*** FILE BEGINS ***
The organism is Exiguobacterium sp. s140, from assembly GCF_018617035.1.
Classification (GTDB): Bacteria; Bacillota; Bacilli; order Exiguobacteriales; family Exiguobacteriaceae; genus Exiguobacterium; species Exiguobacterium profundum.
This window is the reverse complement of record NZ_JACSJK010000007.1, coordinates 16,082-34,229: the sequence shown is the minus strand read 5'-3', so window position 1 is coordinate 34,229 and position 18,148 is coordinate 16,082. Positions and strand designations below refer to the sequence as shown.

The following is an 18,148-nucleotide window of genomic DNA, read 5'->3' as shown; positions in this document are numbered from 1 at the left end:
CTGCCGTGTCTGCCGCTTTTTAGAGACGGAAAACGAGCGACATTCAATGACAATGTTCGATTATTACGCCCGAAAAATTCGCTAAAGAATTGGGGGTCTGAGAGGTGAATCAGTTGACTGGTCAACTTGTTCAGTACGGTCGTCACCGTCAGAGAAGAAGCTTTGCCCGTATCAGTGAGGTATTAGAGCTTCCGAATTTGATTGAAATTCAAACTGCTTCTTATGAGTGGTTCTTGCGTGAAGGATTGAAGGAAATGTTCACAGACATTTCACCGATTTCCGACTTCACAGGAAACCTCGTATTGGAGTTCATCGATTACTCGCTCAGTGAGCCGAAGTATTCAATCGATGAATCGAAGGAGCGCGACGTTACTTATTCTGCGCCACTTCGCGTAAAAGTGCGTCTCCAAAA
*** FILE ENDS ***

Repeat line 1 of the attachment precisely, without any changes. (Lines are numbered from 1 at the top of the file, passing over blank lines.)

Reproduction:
The organism is Exiguobacterium sp. s140, from assembly GCF_018617035.1.